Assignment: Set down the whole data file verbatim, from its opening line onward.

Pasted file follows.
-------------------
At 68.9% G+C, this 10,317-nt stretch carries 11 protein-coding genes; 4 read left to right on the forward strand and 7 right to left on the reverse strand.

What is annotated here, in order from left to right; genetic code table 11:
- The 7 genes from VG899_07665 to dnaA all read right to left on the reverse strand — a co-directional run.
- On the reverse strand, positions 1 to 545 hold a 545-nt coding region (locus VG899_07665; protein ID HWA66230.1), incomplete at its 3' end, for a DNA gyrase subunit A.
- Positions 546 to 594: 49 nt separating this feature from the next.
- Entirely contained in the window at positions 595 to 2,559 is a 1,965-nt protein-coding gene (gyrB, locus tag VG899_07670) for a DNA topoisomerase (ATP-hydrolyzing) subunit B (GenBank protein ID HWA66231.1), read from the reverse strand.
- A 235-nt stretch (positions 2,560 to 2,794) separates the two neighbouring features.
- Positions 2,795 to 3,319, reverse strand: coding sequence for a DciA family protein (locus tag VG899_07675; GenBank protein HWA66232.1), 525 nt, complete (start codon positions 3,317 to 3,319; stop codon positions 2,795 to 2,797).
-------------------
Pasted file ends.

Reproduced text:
At 68.9% G+C, this 10,317-nt stretch carries 11 protein-coding genes; 4 read left to right on the forward strand and 7 right to left on the reverse strand.

What is annotated here, in order from left to right; genetic code table 11:
- The 7 genes from VG899_07665 to dnaA all read right to left on the reverse strand — a co-directional run.
- On the reverse strand, positions 1 to 545 hold a 545-nt coding region (locus VG899_07665; protein ID HWA66230.1), incomplete at its 3' end, for a DNA gyrase subunit A.
- Positions 546 to 594: 49 nt separating this feature from the next.
- Entirely contained in the window at positions 595 to 2,559 is a 1,965-nt protein-coding gene (gyrB, locus tag VG899_07670) for a DNA topoisomerase (ATP-hydrolyzing) subunit B (GenBank protein ID HWA66231.1), read from the reverse strand.
- A 235-nt stretch (positions 2,560 to 2,794) separates the two neighbouring features.
- Positions 2,795 to 3,319, reverse strand: coding sequence for a DciA family protein (locus tag VG899_07675; GenBank protein HWA66232.1), 525 nt, complete (start codon positions 3,317 to 3,319; stop codon positions 2,795 to 2,797).